The project location was an active hotel in the very crowded and congested Union Square area of San Francisco, with no available street parking. Work hours were restricted due to the fact that the hotel was fully operational at the time. To further complicate matters, there was no access to the roof and all materials had to be carried through a narrow service stairwell, then a 200 stair climb to get to the point of entry. From there, an extension ladder had to be lowered 20 feet into a sunken well where the skylights were assembled. There were two areas specified for new skylights which were replacing very old existing wire glass assemblies that had experienced leak issues throughout the years due to deteriorated glazing.
The largest skylight was over an active kitchen which required interior scaffolding and plastic tarps set up to protect the prep area. Two smaller ones were over the Elk’s Lodge. One over a storage area and the other directly over the men’s room, which had vintage glass panels right below the skylights. This required removing and repairing the glass panel ceiling which was 10 to 15 feet below the roof deck on which a skylight would sit. The two smaller skylights were on the opposite side of the building which required them to first load materials up the stairwell and bring it through a narrow upper roof to get to the location above the work site. In order for the workers to access the site, they had to crawl through a three foot hole in the kitchen because no materials could be brought through. Frames had to be built on the higher roof and then lowered to the small roof below.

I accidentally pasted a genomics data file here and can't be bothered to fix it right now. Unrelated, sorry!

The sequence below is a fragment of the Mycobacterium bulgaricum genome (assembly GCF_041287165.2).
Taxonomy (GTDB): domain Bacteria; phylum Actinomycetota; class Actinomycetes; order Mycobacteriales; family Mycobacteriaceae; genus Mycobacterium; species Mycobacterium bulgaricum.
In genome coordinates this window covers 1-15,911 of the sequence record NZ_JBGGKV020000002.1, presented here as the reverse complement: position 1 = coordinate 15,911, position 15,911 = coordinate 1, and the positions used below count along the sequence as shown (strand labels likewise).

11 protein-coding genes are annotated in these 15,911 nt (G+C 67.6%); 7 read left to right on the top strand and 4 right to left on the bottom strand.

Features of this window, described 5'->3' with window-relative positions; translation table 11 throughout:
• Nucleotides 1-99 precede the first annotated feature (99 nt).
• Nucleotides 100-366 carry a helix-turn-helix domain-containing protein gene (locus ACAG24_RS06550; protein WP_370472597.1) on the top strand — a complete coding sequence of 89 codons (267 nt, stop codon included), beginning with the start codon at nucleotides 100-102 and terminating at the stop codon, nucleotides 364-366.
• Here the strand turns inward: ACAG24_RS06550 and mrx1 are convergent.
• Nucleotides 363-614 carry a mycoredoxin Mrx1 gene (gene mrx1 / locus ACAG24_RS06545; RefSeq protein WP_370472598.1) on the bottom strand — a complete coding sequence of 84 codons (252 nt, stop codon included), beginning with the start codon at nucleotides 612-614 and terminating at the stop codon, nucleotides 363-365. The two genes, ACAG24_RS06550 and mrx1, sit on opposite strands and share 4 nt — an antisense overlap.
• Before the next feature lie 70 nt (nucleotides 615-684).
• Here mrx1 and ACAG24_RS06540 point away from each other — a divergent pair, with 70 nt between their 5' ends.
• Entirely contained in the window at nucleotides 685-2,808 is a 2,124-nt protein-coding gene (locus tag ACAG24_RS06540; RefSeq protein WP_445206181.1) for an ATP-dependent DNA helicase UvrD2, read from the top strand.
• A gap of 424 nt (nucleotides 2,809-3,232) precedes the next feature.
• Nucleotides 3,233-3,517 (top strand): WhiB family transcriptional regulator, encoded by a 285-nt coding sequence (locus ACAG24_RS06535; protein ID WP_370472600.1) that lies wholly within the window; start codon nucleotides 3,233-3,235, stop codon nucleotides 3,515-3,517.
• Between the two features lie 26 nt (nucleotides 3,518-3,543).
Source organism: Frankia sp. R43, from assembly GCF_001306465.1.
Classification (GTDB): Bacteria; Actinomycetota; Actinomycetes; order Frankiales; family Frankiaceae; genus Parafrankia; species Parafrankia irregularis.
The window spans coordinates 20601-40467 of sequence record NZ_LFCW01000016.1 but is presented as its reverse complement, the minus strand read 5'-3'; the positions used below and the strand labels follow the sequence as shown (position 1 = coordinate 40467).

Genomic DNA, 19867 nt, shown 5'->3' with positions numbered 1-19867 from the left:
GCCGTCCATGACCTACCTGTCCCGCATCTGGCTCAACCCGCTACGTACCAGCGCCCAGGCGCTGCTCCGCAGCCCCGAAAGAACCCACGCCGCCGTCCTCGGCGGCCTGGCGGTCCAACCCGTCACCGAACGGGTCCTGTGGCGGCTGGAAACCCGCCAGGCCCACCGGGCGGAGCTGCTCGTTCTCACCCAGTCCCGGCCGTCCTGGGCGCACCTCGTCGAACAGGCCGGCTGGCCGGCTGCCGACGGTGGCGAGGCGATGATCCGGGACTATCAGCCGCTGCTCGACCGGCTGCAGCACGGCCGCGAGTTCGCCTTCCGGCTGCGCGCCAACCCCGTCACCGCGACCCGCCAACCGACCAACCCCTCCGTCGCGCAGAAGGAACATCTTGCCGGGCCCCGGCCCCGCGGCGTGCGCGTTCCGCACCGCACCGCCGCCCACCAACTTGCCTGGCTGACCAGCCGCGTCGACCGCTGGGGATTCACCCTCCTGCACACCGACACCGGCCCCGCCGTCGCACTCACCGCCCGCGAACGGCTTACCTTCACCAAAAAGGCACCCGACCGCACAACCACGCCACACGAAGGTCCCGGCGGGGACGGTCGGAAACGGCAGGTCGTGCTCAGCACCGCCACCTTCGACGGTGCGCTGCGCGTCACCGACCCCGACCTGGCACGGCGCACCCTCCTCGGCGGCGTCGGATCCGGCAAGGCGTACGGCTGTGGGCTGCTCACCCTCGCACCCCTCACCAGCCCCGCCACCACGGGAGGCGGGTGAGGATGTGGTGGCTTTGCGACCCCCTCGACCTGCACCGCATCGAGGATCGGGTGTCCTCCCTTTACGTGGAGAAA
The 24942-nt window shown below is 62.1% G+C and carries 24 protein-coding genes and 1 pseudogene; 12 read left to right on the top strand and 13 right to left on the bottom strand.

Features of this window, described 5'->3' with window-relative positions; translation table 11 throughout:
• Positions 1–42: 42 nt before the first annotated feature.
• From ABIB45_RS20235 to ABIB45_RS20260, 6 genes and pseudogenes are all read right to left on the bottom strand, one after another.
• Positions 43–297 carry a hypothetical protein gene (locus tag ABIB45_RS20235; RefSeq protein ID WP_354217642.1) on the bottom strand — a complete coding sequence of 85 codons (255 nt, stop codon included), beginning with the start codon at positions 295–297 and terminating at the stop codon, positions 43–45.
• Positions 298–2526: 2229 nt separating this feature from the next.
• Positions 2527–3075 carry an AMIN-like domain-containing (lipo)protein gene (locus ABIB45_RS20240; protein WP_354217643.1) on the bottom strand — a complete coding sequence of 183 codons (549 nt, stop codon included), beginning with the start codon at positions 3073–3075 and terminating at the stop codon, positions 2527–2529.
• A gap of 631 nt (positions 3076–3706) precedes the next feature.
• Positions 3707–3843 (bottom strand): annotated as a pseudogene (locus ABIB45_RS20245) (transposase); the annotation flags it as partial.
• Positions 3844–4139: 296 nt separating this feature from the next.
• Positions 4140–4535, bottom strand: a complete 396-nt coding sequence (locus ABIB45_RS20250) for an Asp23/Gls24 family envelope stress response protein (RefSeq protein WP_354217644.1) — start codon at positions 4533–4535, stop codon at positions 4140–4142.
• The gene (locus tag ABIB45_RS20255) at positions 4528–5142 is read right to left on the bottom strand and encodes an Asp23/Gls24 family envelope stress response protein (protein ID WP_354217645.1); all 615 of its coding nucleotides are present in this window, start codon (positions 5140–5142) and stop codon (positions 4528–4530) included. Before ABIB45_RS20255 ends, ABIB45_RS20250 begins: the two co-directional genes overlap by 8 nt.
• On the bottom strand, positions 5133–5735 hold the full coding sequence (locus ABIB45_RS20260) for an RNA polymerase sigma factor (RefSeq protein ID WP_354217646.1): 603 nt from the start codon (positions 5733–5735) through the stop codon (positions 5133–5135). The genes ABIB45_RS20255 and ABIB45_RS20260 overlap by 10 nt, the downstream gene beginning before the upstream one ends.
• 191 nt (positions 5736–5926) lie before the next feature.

Wasco’s Horizon polycarbonate skylight system was chosen over glass because it is lightweight, impact resistant, UV protected and, most of all, easy to install, thereby reducing installation time and labor costs, which was critical given the numerous challenges posed by the extreme work location and restricted time frame.
The large skylight was a 32’ x 13’ double pitch, Horizon polycarbonate with a 6:12 pitch utilizing a Pinnacle 350 framing system. The two smaller ones were 13.5’ x 7.5’ with a 6:12 pitch.
“Wasco’s sales representative, Ryan Williams from Division 8 Reps, was extremely helpful. Once the order was placed, all of the shop drawings were executed to exact specifications and delivery was right on time. This was critical because of both the compromised time schedule and, with the rainy season fast approaching, any slight hiccup could have been a nightmare.” said Matt Malin from Fidelity Roof Company.
The roofs also had to be replaced. They had six layers of tar and gravel which required exacting measurements to cut the corners around the opening in order to get accurate curb dimensions.
Any mistake would be a serious problem given the difficult circumstances on the construction site.
“The finish product just looks fantastic,” says Matt. “Everything fit perfectly. Most of my experience was in fixed domes and I was amazed how the Horizon polycarbonate system went together so quickly and seamlessly. Since everything had to be brought up in pieces, light weight and precise engineering was critical and Wasco’s Horizon polycarbonate system exceeded all my expectations”.